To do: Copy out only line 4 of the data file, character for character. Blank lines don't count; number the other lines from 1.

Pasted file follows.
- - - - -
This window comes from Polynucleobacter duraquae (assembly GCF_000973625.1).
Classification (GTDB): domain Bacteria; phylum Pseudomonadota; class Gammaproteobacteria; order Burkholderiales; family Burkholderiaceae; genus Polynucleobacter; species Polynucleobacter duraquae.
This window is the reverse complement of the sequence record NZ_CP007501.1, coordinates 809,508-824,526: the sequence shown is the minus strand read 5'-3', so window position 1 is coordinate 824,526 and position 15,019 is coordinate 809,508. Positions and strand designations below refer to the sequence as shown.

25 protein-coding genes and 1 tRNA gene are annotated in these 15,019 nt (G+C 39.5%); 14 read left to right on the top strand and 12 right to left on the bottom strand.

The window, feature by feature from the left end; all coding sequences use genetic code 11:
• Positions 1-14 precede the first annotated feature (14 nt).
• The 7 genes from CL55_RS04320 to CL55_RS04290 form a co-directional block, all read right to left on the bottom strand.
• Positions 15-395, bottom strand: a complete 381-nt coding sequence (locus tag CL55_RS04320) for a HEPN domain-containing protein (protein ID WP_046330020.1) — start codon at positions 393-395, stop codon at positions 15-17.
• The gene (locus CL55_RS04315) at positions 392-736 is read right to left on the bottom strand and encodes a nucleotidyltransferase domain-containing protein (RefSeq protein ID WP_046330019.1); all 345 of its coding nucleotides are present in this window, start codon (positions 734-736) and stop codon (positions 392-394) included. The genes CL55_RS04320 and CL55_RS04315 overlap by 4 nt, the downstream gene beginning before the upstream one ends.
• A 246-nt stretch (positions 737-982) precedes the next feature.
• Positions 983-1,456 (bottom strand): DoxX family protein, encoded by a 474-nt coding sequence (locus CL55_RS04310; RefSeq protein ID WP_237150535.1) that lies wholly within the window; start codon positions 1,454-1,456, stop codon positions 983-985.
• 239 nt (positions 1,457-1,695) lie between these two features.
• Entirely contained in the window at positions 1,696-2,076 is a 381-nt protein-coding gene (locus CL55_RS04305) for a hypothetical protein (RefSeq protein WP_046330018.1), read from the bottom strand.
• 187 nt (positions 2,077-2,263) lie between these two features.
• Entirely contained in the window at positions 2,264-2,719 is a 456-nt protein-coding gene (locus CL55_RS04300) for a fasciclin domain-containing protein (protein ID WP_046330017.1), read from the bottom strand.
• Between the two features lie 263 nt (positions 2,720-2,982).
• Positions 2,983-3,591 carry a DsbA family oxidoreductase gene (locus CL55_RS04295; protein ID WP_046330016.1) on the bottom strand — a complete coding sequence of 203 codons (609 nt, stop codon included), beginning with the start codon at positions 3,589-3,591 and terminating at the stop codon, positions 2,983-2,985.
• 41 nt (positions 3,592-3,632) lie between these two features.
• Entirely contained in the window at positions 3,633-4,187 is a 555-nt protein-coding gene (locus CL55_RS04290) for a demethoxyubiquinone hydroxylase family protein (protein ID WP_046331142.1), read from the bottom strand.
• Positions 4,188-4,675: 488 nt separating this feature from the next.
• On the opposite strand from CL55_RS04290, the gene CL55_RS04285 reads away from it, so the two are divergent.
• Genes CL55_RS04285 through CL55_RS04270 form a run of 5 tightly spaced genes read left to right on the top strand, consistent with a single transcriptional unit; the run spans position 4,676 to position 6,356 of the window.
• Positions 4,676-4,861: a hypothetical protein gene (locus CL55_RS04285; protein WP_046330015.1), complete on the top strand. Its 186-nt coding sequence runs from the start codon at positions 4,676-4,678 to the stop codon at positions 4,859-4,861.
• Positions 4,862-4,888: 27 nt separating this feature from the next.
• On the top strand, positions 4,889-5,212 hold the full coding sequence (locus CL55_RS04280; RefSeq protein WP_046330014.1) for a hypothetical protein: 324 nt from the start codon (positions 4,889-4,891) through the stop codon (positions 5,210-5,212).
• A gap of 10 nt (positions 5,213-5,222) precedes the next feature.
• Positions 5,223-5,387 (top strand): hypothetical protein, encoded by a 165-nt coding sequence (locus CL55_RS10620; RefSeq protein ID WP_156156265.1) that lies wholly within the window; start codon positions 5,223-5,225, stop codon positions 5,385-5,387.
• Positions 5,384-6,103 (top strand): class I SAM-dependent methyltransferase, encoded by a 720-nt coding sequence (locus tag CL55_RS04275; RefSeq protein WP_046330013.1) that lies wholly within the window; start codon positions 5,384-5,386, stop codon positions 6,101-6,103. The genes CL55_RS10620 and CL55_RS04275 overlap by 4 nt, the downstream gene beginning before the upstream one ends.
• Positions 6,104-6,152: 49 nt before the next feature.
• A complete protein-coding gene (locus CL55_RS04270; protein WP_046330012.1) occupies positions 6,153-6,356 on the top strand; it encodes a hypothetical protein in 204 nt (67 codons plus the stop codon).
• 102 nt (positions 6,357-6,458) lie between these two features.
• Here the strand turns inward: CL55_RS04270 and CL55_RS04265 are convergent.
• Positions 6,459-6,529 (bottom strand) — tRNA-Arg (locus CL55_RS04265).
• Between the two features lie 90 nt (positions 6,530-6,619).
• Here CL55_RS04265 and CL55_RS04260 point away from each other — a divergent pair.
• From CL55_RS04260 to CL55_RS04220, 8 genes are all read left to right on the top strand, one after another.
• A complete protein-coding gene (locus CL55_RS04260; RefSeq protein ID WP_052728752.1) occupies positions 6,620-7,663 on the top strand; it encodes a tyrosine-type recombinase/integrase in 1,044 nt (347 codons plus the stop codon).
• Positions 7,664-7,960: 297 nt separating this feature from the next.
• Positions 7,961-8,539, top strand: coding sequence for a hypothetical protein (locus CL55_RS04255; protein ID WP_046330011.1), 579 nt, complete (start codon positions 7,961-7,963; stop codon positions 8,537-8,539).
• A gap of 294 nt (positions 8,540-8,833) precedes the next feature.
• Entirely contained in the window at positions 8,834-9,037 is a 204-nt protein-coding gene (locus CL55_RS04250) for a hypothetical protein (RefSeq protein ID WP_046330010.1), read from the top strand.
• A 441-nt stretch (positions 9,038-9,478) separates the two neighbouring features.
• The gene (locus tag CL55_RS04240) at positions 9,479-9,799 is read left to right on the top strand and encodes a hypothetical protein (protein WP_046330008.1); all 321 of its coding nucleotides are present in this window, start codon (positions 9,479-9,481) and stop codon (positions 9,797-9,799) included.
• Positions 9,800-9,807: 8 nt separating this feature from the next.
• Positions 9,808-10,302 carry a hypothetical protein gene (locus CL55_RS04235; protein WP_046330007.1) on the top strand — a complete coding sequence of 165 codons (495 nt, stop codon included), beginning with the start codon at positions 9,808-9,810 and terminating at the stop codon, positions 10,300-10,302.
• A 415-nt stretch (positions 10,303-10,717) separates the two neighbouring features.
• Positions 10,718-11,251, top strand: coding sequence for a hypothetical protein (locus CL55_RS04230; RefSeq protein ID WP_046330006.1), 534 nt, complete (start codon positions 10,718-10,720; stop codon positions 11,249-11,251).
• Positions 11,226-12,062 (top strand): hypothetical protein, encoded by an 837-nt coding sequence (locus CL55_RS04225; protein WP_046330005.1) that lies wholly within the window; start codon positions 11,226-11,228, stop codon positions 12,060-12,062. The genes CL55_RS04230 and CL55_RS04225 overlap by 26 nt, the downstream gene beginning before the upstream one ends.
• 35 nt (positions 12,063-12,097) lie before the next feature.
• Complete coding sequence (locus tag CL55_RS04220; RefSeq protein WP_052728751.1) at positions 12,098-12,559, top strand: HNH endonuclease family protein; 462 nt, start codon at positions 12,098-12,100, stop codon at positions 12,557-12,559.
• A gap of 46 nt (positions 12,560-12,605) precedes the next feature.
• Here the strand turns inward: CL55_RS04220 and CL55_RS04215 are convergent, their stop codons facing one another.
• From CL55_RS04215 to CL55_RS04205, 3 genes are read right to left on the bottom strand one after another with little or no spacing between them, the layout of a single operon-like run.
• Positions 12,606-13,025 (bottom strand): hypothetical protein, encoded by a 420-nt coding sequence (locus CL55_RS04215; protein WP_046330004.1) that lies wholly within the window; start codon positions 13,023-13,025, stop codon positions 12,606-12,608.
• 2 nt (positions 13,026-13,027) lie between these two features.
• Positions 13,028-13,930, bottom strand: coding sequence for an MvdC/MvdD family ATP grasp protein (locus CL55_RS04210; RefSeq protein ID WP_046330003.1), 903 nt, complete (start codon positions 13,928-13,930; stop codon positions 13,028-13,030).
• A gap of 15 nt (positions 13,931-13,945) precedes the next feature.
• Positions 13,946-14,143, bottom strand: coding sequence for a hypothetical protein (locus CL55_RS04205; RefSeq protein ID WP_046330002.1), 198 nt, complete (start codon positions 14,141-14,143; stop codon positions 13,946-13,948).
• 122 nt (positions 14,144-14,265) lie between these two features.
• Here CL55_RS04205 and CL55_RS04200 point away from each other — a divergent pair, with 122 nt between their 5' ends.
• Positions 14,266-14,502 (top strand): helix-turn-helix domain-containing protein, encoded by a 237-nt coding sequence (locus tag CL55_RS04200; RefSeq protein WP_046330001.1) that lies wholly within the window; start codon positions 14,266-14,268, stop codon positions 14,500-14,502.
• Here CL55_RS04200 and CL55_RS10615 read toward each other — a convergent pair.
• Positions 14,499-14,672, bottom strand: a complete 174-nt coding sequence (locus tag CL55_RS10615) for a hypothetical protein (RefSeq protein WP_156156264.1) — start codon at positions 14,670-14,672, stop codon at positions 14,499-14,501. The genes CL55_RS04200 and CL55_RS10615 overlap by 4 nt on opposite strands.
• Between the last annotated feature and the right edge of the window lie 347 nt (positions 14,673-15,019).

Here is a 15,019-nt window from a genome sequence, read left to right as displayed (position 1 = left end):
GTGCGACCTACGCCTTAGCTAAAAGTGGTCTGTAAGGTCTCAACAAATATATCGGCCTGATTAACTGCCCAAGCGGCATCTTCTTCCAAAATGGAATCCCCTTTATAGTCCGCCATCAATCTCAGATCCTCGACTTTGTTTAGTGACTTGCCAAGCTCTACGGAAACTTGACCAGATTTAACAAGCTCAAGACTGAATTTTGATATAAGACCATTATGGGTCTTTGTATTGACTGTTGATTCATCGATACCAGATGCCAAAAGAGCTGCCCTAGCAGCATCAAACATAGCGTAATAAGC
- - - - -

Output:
25 protein-coding genes and 1 tRNA gene are annotated in these 15,019 nt (G+C 39.5%); 14 read left to right on the top strand and 12 right to left on the bottom strand.